• Admissions officers are amazed at how many applicants simply refuse to follow directions. Don't think that you're an exception to the rule. If the application asks for X, given them X, not Y.
  • It really does pay to go to the trouble to apply early, particularly in the era of rolling admissions. If you delay and submit you applications late in the season, schools may have no openings left.
  • Read directions and make sure you are familiar with your responsibilities as an applicant and all applicable rules/regulations. 
  • Triple check you application for spelling errors. 
  • Check for accidental contradictions. 
  • Prioritize all lists. When you're asked to list your honors and awards, don't begin with fraternity social chairman and end with Phi Beta Kappa. Let the admissions committee know that you realize what's important – always list significant scholastic accomplishments first.
  • Account for all your time. If you've been away from school for longer than a semester, didn't enter college directly from high school, have been out of college for some time, or had other breaks in your education, be sure that your application shows what you were doing during that period. Don't leave gaps.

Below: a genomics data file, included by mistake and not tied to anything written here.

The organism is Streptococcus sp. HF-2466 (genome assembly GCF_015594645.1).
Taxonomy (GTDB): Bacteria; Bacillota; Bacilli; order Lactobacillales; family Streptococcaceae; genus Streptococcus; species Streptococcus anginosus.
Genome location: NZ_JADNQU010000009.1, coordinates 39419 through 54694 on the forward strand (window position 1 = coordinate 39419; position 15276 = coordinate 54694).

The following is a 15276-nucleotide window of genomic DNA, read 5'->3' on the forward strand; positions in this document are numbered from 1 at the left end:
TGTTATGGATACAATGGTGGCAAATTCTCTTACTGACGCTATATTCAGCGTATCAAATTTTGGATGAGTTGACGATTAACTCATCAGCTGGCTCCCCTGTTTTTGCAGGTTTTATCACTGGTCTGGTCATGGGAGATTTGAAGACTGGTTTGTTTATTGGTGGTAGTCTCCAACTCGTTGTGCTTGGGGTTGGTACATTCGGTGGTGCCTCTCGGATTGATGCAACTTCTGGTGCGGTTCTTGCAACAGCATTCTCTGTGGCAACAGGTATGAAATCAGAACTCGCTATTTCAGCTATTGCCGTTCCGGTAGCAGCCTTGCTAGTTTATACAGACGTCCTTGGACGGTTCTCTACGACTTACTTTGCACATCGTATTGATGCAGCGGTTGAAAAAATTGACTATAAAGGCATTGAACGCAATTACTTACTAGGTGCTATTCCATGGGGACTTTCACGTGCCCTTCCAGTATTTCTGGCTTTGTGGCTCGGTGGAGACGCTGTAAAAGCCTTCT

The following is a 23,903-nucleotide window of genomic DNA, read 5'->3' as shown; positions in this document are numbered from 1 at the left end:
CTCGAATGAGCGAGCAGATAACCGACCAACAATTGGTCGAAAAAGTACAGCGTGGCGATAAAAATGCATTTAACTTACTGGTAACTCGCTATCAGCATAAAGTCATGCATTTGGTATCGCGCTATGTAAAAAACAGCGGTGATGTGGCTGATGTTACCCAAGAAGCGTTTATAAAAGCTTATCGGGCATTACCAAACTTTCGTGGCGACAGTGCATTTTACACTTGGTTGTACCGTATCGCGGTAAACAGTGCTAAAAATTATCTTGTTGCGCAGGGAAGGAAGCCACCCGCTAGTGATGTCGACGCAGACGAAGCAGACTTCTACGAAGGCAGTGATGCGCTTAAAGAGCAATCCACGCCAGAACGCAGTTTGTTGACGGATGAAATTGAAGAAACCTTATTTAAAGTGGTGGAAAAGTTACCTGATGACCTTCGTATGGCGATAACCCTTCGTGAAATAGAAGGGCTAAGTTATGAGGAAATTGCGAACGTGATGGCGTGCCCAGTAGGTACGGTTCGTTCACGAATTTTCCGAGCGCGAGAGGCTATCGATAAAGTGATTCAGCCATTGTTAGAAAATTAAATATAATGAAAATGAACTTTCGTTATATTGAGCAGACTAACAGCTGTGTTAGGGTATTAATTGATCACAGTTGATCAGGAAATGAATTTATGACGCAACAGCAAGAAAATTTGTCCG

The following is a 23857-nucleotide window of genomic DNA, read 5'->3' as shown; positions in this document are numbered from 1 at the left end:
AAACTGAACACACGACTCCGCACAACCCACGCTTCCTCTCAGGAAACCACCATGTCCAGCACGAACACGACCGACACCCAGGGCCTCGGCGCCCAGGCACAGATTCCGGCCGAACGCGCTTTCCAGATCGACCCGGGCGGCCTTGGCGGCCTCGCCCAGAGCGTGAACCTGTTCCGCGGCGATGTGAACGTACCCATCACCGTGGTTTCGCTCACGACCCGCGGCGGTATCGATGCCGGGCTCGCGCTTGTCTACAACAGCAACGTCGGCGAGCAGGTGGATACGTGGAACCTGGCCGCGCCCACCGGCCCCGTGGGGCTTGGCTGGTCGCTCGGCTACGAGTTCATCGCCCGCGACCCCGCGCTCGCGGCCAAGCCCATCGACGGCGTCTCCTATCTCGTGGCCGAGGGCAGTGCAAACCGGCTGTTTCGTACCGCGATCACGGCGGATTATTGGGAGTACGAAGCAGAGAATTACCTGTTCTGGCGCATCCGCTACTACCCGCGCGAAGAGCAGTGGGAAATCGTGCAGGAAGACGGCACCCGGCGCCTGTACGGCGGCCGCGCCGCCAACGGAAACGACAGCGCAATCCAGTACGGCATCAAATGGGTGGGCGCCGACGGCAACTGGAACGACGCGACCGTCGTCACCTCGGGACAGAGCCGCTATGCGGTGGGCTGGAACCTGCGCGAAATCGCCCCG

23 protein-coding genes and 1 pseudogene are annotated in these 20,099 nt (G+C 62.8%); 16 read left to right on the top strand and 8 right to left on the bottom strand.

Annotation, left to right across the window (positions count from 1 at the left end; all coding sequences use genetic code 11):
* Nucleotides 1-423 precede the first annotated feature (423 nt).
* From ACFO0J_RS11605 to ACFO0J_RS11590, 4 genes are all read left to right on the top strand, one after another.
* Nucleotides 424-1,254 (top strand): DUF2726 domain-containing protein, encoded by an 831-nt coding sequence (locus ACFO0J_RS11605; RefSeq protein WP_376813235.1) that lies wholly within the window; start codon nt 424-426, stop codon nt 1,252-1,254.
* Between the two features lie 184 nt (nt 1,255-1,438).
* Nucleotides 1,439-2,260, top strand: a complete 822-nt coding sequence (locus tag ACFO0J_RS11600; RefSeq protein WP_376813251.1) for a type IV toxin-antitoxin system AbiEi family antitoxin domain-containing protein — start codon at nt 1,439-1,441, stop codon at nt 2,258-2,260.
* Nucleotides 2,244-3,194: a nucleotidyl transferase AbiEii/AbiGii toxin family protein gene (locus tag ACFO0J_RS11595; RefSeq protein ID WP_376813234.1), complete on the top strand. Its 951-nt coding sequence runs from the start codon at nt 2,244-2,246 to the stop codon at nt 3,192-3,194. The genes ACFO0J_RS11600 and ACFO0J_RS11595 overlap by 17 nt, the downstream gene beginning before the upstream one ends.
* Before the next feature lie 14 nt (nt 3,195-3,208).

• Don't overdo listing extracurricular activities. Don't list every activity you've ever participated in. Select the most significant and, if necessary, explain them. Admissions officers are suspicious of people who list 25 time-consuming extracurriculars and yet still manage to attend college.
  • Don't mention high school activities or honors. Unless there's something very unusual or spectacular about your high school background, don't mention it. However, do list health-related work or volunteering.
  • Clear up any ambiguities.
  • The medical school application process ordinarily takes a full year. If you apply in June 2010, you may still be waiting for decisions in June 2011. Do not get frustrated or discouraged. The process is slow, deliberate, and out of your control. Buckle up and get ready for a long ride!
  • Be honest and don't exaggerate.
  • Early Decision plans are available at many schools but are appropriate only in exceptional cases. Unlike the undergraduate admissions process, which rewards your willingness to commit early to one school, the medical schools offer no preference to ED applicants. If you apply ED to one school, you cannot apply to other schools until October—when you have a decision from the ED school—putting you at a disadvantage and very late in the process.